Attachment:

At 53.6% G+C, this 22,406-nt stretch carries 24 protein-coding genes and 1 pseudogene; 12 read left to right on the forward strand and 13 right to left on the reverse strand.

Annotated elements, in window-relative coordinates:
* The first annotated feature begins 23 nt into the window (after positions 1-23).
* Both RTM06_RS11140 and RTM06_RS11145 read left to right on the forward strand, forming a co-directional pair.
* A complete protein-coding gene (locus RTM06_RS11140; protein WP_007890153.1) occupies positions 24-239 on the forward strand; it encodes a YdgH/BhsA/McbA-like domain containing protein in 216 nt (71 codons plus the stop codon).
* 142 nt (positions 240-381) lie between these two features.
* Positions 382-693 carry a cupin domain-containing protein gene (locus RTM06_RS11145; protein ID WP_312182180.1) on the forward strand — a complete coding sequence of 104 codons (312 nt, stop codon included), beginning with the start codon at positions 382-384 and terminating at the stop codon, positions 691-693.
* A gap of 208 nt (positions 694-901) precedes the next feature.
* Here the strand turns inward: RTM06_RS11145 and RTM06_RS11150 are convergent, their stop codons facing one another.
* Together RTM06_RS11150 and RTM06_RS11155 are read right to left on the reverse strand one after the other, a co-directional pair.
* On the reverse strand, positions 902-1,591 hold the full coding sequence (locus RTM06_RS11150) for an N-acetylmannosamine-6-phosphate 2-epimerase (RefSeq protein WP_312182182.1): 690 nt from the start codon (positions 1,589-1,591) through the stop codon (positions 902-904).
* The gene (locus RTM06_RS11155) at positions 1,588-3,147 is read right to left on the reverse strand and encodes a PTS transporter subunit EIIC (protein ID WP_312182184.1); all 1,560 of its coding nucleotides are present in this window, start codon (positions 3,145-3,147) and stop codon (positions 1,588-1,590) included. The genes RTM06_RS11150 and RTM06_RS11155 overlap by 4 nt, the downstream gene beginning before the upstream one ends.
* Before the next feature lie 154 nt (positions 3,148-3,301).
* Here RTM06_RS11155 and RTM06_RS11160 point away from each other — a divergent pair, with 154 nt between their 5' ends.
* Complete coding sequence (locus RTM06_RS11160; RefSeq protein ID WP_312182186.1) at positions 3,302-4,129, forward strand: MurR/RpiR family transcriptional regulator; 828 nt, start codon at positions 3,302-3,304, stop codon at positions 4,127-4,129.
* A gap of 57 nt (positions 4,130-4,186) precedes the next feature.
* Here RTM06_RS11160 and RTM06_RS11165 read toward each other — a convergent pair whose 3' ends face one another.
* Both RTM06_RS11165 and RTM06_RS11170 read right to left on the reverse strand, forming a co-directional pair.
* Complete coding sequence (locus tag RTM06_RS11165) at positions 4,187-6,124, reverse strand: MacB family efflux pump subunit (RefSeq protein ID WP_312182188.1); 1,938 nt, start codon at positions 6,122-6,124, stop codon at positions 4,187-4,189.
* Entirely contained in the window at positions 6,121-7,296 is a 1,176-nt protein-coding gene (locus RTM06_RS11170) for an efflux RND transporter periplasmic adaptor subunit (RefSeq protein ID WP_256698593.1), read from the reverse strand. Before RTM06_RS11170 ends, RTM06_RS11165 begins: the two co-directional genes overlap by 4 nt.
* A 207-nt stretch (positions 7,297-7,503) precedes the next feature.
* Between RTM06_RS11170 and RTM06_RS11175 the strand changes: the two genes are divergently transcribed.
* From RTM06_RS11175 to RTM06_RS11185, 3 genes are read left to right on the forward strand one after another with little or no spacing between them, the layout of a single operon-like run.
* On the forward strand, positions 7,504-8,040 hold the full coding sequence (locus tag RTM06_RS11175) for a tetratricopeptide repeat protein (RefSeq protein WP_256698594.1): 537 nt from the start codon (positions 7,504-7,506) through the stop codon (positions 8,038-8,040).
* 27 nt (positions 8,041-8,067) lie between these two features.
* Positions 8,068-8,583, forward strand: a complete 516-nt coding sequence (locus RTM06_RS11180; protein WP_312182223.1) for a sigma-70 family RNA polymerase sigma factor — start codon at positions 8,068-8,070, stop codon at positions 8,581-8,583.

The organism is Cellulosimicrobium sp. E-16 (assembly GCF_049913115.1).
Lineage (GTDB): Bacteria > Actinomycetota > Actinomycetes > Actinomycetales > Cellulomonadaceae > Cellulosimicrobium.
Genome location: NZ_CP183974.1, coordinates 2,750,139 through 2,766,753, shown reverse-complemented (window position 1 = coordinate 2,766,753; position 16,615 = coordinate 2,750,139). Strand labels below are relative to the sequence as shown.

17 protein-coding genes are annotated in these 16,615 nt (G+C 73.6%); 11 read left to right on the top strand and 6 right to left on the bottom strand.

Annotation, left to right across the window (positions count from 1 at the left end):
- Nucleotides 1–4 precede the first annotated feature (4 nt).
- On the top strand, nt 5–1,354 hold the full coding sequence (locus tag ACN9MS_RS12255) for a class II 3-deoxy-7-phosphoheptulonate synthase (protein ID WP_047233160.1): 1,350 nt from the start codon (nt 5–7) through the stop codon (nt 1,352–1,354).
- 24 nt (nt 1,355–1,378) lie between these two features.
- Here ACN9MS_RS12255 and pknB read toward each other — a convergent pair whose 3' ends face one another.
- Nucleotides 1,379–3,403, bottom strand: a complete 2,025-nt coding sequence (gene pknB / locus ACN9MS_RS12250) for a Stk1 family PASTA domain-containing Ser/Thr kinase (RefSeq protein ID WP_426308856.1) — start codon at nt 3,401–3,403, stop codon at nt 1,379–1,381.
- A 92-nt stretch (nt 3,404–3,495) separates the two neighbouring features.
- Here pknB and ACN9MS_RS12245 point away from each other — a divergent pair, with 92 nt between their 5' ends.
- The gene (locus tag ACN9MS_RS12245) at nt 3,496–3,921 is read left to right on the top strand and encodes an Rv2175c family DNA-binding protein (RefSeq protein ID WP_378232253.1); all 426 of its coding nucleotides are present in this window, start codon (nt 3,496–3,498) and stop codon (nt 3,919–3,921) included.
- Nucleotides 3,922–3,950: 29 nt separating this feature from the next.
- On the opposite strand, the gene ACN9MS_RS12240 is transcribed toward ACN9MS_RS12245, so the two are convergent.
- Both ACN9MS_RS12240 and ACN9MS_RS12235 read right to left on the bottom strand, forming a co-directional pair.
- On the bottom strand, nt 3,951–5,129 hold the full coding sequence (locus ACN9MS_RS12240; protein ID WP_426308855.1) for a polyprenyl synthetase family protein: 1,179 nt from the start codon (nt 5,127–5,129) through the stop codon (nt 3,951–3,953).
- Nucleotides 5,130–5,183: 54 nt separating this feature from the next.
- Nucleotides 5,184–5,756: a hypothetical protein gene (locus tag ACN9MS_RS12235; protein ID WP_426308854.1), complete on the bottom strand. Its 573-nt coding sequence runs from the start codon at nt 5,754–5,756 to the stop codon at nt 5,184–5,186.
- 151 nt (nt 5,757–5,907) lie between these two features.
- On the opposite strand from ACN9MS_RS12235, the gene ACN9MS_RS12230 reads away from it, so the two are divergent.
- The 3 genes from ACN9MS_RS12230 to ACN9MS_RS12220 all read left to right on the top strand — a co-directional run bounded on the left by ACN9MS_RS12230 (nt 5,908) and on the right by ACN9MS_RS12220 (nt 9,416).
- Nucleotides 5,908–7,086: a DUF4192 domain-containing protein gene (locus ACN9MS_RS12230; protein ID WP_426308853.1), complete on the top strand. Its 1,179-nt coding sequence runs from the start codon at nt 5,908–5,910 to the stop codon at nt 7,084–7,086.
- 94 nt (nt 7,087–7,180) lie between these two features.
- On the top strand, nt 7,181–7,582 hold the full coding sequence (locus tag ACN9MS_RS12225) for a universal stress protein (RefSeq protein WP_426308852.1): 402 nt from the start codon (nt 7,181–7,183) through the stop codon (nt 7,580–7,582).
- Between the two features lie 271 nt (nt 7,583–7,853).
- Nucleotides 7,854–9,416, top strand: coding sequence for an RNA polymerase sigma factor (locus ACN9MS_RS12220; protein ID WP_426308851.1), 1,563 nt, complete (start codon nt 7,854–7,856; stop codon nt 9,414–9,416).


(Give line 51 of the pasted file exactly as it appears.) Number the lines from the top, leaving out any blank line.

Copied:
- On the top strand, nt 7,181–7,582 hold the full coding sequence (locus tag ACN9MS_RS12225) for a universal stress protein (RefSeq protein WP_426308852.1): 402 nt from the start codon (nt 7,181–7,183) through the stop codon (nt 7,580–7,582).